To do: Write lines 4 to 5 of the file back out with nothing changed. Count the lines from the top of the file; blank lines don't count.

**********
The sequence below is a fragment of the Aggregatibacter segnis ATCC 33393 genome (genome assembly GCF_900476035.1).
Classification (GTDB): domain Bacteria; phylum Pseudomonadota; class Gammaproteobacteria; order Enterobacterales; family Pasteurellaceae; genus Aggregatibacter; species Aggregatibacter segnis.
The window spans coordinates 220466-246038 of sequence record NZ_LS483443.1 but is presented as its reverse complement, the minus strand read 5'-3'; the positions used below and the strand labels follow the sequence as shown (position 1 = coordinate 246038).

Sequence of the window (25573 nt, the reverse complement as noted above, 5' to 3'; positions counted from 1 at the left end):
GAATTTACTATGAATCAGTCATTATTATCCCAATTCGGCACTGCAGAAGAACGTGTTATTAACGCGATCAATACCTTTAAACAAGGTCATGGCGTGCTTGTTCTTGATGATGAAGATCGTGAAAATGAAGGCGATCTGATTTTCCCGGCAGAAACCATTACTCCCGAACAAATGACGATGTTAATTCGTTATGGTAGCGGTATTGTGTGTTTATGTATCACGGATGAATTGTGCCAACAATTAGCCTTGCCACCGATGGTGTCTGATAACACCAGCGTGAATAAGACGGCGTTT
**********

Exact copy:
Sequence of the window (25573 nt, the reverse complement as noted above, 5' to 3'; positions counted from 1 at the left end):
GAATTTACTATGAATCAGTCATTATTATCCCAATTCGGCACTGCAGAAGAACGTGTTATTAACGCGATCAATACCTTTAAACAAGGTCATGGCGTGCTTGTTCTTGATGATGAAGATCGTGAAAATGAAGGCGATCTGATTTTCCCGGCAGAAACCATTACTCCCGAACAAATGACGATGTTAATTCGTTATGGTAGCGGTATTGTGTGTTTATGTATCACGGATGAATTGTGCCAACAATTAGCCTTGCCACCGATGGTGTCTGATAACACCAGCGTGAATAAGACGGCGTTT